They always get a little giddy on Beacon Hill after huffing the heady fumes of a major legislative accomplishment. And the immediate aftermath of the Legislature’s sign off on the tax cut package was no exception.
The ranking Republican on the Senate Ways and Means Committee, Patrick O’Connor, relished the bipartisan roots of the cuts originally proposed by Gov. Charlie Baker, terming their birth after two years of labor a symbol of our “very uniquely Massachusetts” process. And you could almost hear the voice of Bette Midler in Revenue Committee Co-Chair Sen. Susan Moran’s tribute to Gov. Maura Healey’s role: “I appreciate the governor always shooting for the heights and really giving some kind of wind beneath the wings of the Legislature to really do something important.”
Yes, fly, robin, fly/Up, up to the sky! (Have the disco-era fossil in your family explain this reference to you.) It’s been a long time between major tax reform, some doubted they could get it done, give credit where it’s due, etc etc.
But even in this moment of supreme self-congratulation, there was dissent.
Cambridge Rep. Mike Connolly, arguably the Legislature’s biggest liberal, was the lone House member to vote no. “It comes down to your perspective,” he says.
For Connolly, that was sharpened by a recent evening walk in his district where he passed a guy with a backpack, not an unusual sight near Kendall Square. Retracing his route, Connolly saw the same citizen, sleeping bag removed from backpack, asleep on the sidewalk.
As Mass and Cass reminds us, while we may not be drowning in homelessness the way parts of New York, San Francisco and LA are, we do have a serious and growing problem. “When I think about the competitiveness of our local businesses and corporations, I see a housing emergency, climate change, core infrastructure issues as the greatest threat to our economy,” says Connolly. “And I worry that some of the narrative on Beacon Hill is really missing the items that are most important.”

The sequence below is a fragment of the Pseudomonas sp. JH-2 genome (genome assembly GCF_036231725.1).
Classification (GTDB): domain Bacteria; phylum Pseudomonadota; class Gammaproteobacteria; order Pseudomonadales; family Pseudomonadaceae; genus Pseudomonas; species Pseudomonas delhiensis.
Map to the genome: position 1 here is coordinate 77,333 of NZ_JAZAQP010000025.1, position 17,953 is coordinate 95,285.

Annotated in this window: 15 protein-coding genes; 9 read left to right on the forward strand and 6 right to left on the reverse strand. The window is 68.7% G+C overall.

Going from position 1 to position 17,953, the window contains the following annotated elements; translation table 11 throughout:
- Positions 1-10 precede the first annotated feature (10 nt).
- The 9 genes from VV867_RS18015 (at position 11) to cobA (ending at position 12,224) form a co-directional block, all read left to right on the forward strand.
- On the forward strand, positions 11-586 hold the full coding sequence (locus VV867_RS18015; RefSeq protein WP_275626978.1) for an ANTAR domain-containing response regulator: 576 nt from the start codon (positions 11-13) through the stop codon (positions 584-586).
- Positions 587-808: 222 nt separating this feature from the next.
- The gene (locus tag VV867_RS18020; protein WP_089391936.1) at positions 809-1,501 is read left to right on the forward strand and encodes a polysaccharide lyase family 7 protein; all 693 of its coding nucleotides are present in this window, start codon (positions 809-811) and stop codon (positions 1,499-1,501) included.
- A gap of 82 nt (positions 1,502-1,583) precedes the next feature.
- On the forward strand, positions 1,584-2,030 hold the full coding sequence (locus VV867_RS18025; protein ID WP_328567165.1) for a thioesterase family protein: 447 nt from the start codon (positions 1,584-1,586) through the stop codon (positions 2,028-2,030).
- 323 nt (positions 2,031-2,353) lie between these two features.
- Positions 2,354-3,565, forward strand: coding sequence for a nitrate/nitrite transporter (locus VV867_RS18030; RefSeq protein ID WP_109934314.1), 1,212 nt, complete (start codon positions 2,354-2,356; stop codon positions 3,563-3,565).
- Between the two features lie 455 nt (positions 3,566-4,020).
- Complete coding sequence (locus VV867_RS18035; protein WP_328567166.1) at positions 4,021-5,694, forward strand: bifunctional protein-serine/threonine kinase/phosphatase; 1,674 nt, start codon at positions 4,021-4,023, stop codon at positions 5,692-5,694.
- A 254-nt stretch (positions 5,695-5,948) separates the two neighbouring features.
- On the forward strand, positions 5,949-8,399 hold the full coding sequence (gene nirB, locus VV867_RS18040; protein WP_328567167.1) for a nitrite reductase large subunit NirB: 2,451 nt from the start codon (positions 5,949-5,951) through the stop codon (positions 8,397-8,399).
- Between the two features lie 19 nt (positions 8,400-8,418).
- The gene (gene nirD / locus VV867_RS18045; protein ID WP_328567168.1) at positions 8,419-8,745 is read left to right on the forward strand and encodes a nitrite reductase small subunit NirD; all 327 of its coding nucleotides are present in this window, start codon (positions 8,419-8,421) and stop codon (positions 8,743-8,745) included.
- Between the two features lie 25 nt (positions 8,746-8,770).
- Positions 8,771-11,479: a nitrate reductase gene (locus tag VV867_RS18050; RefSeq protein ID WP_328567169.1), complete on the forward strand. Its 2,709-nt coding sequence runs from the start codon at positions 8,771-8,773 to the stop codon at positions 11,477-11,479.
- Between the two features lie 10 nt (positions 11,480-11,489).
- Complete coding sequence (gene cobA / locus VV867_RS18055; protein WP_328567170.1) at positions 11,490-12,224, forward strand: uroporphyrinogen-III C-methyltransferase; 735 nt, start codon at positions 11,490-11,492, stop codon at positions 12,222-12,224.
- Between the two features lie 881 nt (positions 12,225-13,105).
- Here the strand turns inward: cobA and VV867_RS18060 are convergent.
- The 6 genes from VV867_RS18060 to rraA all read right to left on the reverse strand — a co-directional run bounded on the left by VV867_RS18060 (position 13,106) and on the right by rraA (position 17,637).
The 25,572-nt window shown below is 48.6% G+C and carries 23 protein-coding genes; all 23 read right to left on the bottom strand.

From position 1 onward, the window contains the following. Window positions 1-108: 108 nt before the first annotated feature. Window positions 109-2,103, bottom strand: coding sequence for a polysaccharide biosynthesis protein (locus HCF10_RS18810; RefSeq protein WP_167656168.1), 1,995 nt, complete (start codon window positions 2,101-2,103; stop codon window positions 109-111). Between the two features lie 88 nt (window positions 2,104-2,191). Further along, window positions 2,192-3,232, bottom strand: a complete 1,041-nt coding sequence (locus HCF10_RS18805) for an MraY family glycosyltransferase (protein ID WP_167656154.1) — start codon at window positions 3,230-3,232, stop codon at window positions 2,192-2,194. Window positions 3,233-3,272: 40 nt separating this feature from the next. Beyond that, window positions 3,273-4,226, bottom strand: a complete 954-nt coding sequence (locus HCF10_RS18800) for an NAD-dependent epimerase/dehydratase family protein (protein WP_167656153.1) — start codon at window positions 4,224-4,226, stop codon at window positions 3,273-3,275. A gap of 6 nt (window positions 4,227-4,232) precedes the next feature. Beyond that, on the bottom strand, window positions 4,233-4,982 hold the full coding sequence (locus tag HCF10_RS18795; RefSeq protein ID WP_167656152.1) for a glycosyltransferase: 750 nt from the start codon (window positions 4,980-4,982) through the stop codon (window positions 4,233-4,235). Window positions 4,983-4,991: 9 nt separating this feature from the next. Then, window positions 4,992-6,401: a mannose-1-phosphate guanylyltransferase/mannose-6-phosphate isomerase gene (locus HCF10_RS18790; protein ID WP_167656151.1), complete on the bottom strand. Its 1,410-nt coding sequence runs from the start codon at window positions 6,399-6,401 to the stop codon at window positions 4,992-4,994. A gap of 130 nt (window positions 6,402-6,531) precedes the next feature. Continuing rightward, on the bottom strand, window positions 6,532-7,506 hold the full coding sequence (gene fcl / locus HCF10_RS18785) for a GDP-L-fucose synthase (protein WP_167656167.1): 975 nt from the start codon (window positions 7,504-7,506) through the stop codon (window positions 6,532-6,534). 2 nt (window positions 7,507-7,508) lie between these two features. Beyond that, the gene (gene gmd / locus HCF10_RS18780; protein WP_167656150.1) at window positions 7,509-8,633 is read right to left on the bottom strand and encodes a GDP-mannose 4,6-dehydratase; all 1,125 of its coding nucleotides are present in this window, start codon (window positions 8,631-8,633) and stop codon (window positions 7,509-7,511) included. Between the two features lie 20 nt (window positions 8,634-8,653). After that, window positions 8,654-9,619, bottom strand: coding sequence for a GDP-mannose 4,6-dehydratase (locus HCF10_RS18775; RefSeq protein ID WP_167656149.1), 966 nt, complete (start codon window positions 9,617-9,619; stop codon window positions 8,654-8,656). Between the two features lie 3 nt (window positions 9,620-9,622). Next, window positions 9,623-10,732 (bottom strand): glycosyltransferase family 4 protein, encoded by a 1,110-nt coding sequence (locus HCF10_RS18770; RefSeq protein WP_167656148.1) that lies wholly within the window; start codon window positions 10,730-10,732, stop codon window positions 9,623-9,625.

Case in point: the bill’s bestowal of a roughly $50 tax break for renters while a comparably-priced right-to-counsel program for those facing eviction favored by Connolly goes nowhere. “If I had to choose between an extra $50 in my pocket or knowing I would be protected with a right to counsel, I know what my choice would be,” he says.
At the other end of the political spectrum, the best grade Chris Carlozzi of the National Federation of Independent Business could muster for the tax-cut bill was an incomplete. “We did not do anything drastic enough to move mountains here,” he says of the bill’s half-a-loaf estate and capital-gains tax reductions and concessions to the left on married-couple avoidance of the income surtax and graduating 62F relief. “We have to do this again almost immediately in order to stay competitive. Everybody is doing a victory dance when they should be looking to what else can they do.”
Cue the eye-rolling on Beacon Hill over such sheer ingratitude. But Carlozzi has a point when he bemoans how long it took us to move on these issues while other states were lapping us. And Connolly’s critique – that our array of costly problems is likely to demand more than currently budgeted – seems empirically true.
Maybe what’s needed is a really deep dive – perhaps spearheaded by our brainy new governor – into how we’re going to pay for our brand of compassionate progressivism if we continue losing rainmakers and taxpayers to other states. Perhaps once the spilled bubbly from the tax-cut party has been mopped up we can contemplate the story of Icarus fleeing doom with a pair of homemade wings, ignoring warnings of hubris and complacency and flying too close to the sun.
He crashed and drowned. Will we?